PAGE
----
It’s no surprise that the price of a pint fluctuates from place to place. After all every operator has their own running costs and buying power. They also know what their customers are willing to or can afford to pay.
The point is that I don’t think a headline figure of £3 a pint is going to make many MPs or outside commentators sit up and take notice of this industry
I can even pictures aides in Westminster reading the headlines and thinking ‘All that fuss you make about tax and it is still only £3 a pint. Looks like there’s room for a little more duty come Budget time.’ No wonder the Lib Dems are thinking along these lines.
As an industry we have not been great with the stories we tell to the government: tax is too high, loads of pubs are closing, beer is too expensive, tenants and landlords can’t get on.
We paint a very negative picture. And as one senior indurty representative told me the other day we can be viewed in Westminster as a bunch of whingers, and that rarely leads to getting your own way.
We know it is tough trading out there. But it is for virtually every industry, especially in the retail sector.
But rather than going to government complaining about our hardships we need to better promote the things we do so well; be it fundraising, community work, boosting tourism, events, parties etc.
We are much more likely to be given support and seen as a benefit to the nation if we focus on our strengths rather than our weaknesses.
Can we raise a reasonably priced £3 pint to that?
Matt Eley
23.8.2011 Matt Eley
altIn a trade beset with pointless laws I think one of the daftest yet is about to come into force.
I am talking about the outlawing of cigarette vending machines from October 1.
Let me make one thing clear from the outset, I have no issue whatsoever with the smoking ban, which came in at a time when I enjoyed a cigarette or two.
For my money there is just no sensible argument about overturning it when it has vastly improved the atmosphere and environment in pubs for the vast majority of staff and customers.
But I fail to see how banning vending machines is going to do anything to tackle youngsters smoking in this country.
For a starter have you seen how much it costs for a packet fags from a machine! Last time I looked it was about £8.20 - and you don’t even get a full deck. That made me baulk, so I can only imagine what a 16-year-old looking for a pack of smokes would make of that.
Plus, apart from those who have got lucky on fruit machines, how many teenagers have eight pounds in change in their pockets? Oh and incidentally the young gamblers shouldn’t be in the pub anyway.
Actually, while we are on that subject shouldn’t fruit machines be banned from pubs for encouraging teenagers to gamble? Surely the same principles apply as with cigarette machines?
The facts are if teenagers want to smoke they will and banning vending machines will do nothing to stop them.
Kids do not generally source cigarettes from vending machines. They steal them from parents, get them from other kids, buy them from shops or get the older looking kids to buy them while they wait outside.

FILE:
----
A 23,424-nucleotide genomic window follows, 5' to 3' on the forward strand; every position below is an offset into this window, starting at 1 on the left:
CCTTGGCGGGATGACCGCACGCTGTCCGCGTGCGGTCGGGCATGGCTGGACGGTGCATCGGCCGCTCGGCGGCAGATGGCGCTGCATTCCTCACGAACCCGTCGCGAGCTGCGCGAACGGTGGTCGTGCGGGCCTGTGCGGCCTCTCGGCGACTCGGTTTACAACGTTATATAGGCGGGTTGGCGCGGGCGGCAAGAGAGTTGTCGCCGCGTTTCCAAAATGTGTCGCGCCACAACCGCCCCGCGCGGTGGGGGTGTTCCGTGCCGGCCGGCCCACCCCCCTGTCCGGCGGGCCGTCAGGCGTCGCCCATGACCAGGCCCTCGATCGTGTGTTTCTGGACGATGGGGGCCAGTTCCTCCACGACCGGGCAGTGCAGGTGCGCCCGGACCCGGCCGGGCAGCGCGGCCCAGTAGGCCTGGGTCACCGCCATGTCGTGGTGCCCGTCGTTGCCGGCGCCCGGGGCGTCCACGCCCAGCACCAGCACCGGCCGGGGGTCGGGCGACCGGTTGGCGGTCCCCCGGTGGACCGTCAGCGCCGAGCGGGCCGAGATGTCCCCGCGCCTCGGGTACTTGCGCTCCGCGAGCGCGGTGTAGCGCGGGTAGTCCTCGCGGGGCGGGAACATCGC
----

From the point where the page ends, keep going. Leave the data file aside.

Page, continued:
It amazes me that those who make the laws can not remember what it was like to be young.
You can ban all the vending machines that you want, hide cigarettes under the counter, create packs without branding and slap up as many adverts as you like about the dangers of smoking but it won’t stop those who want to smoke from doing so.
The only real way of making a big dent in the number of smokers is to ban it altogether but there is way too much duty at stake for that.
Instead, legislation gets tinkered with around the edges and things like vending machines pay the price, as indeed do the pubs which use them as another, admittedly small but not insignificant, revenue stream gets taken away.
The way I see it is that banning vending machines a statement of talking underage smoking is nothing but smoke and mirrors.
Matt Eley
15.8.2011 Matt Eley
altTo be completely frank I was a little nervous about heading for a night in Peckham on Friday.
Normally I wouldn’t worry at all but it was the scene of some pretty horrific rioting and looting just a few days prior and even though the situation appeared to have calmed it could have potentially kicked-off again.
I no longer live in London but my brother does and, as I was visiting him, it was his rules for the night ahead.
‘Peckham’, I said, ‘really? Would you not prefer to go out in Hampstead or Greenwich instead?’ But no middle class enclaves were on the agenda on Friday.
Instead my brother had two venues he was keen to check out and I’m glad I followed his lead.
First up was The Rye, now owned by Capital Pub Company, and formerly famed for its ‘Meateasy’ – essentially a pop-up burger bar in the backgarden.
The Meateasy has moved on and the burgers are now cooked in the kitchen. Mighty fine they are too, as was the beer and the amusing member of staff who danced and sang as he served us.
So a good start to the night. No violence and a decent drink and bite to eat.
Surely now we would retire to a more relaxing part of town? But no, the next stage was to find a pop-up bar on top of a dimly-lit multi-story car park, again in Peckham. For those unfamiliar with the area I should explain that this altcan be a fairly intimidating environment.
Again I was proved wrong. The pop-up (pictured badly by me, right) was simply thronging with people of all ages, enjoying an artistically created set-up with stunning views across London. The Meantime lager was pretty tasty too.
My expectations on both occasions had been well and truly exceeded. But then I was hoping to just avoid bricks being thrown at my head or pubs being razed to the ground.